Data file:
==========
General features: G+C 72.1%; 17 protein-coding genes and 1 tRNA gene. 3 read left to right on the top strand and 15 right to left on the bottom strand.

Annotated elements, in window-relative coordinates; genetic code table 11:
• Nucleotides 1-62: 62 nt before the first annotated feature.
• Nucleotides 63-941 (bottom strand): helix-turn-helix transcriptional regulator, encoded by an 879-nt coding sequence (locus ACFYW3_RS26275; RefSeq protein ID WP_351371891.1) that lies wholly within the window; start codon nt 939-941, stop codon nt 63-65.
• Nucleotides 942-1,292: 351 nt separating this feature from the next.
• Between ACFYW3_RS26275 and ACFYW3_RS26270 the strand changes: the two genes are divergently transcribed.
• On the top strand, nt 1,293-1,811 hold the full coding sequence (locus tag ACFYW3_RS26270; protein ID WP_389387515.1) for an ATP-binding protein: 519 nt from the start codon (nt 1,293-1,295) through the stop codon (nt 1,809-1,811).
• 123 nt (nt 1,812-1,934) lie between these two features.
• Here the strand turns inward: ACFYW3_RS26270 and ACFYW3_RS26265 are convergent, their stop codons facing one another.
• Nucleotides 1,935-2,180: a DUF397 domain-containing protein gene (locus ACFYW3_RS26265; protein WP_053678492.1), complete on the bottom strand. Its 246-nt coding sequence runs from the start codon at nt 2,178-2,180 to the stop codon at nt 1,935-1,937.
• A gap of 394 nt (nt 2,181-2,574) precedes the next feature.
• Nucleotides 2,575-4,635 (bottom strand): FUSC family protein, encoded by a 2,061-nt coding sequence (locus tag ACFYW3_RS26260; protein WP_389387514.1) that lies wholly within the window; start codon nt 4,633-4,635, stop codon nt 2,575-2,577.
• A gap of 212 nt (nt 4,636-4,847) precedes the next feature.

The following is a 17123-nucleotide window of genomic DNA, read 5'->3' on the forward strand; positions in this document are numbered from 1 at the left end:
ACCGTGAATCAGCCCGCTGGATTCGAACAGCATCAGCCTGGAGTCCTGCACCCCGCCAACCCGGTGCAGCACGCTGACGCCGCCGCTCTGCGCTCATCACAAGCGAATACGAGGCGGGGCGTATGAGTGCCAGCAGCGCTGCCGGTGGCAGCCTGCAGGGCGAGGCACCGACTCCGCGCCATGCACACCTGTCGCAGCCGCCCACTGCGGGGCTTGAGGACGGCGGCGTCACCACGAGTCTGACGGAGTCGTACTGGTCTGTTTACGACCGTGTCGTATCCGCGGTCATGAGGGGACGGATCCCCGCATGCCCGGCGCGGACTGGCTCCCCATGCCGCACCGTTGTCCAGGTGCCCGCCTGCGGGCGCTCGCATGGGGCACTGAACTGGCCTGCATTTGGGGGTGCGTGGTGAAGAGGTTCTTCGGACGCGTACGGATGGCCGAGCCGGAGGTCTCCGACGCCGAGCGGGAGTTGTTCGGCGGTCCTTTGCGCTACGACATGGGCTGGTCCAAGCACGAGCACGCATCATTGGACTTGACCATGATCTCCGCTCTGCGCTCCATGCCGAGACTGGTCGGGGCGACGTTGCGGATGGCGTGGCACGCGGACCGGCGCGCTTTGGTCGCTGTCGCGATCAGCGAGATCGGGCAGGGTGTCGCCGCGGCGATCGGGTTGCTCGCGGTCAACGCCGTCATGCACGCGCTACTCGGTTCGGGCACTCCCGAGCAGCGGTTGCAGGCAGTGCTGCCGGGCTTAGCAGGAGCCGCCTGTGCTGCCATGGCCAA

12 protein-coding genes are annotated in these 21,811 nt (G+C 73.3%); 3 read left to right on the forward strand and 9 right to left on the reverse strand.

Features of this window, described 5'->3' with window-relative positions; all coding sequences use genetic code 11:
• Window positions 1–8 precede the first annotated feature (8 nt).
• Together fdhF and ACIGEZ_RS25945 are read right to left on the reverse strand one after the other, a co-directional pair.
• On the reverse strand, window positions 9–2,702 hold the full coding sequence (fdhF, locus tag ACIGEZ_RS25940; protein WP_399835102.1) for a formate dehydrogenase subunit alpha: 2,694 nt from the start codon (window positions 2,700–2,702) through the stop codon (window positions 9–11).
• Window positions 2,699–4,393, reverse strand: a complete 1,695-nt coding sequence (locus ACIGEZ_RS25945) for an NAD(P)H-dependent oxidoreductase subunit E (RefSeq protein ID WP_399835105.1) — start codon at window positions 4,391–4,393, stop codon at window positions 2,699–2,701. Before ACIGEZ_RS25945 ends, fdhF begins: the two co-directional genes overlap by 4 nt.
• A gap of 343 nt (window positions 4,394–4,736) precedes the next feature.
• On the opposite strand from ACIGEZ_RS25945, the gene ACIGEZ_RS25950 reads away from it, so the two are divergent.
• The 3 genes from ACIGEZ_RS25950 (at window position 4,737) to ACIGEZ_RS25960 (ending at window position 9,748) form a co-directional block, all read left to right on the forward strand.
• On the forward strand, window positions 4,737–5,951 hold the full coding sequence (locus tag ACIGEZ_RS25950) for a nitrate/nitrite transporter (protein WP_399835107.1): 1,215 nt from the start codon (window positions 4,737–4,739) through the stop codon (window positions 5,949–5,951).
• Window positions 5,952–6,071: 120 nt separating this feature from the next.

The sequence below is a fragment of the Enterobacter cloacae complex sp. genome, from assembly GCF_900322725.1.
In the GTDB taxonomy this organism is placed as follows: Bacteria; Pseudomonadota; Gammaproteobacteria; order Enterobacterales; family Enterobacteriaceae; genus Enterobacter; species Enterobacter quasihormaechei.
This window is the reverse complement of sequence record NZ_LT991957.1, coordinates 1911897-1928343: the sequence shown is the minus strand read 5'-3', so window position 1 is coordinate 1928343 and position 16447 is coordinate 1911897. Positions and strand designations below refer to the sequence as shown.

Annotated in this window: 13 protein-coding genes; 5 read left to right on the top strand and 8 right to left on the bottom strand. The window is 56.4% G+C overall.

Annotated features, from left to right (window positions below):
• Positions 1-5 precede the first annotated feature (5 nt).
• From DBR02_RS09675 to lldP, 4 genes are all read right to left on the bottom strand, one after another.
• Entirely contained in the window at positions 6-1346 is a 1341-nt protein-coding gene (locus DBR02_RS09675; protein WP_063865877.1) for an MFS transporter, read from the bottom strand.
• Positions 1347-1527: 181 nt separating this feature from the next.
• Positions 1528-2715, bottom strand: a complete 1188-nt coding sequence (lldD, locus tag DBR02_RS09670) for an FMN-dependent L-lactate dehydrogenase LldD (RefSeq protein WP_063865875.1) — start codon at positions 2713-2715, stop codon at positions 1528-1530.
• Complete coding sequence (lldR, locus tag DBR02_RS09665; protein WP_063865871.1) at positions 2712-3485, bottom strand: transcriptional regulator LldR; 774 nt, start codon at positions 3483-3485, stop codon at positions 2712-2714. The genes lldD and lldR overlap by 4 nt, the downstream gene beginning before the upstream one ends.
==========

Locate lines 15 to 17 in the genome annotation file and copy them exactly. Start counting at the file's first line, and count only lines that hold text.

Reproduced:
ACCGTGAATCAGCCCGCTGGATTCGAACAGCATCAGCCTGGAGTCCTGCACCCCGCCAACCCGGTGCAGCACGCTGACGCCGCCGCTCTGCGCTCATCACAAGCGAATACGAGGCGGGGCGTATGAGTGCCAGCAGCGCTGCCGGTGGCAGCCTGCAGGGCGAGGCACCGACTCCGCGCCATGCACACCTGTCGCAGCCGCCCACTGCGGGGCTTGAGGACGGCGGCGTCACCACGAGTCTGACGGAGTCGTACTGGTCTGTTTACGACCGTGTCGTATCCGCGGTCATGAGGGGACGGATCCCCGCATGCCCGGCGCGGACTGGCTCCCCATGCCGCACCGTTGTCCAGGTGCCCGCCTGCGGGCGCTCGCATGGGGCACTGAACTGGCCTGCATTTGGGGGTGCGTGGTGAAGAGGTTCTTCGGACGCGTACGGATGGCCGAGCCGGAGGTCTCCGACGCCGAGCGGGAGTTGTTCGGCGGTCCTTTGCGCTACGACATGGGCTGGTCCAAGCACGAGCACGCATCATTGGACTTGACCATGATCTCCGCTCTGCGCTCCATGCCGAGACTGGTCGGGGCGACGTTGCGGATGGCGTGGCACGCGGACCGGCGCGCTTTGGTCGCTGTCGCGATCAGCGAGATCGGGCAGGGTGTCGCCGCGGCGATCGGGTTGCTCGCGGTCAACGCCGTCATGCACGCGCTACTCGGTTCGGGCACTCCCGAGCAGCGGTTGCAGGCAGTGCTGCCGGGCTTAGCAGGAGCCGCCTGTGCTGCCATGGCCAA

12 protein-coding genes are annotated in these 21,811 nt (G+C 73.3%); 3 read left to right on the forward strand and 9 right to left on the reverse strand.

Features of this window, described 5'->3' with window-relative positions; all coding sequences use genetic code 11: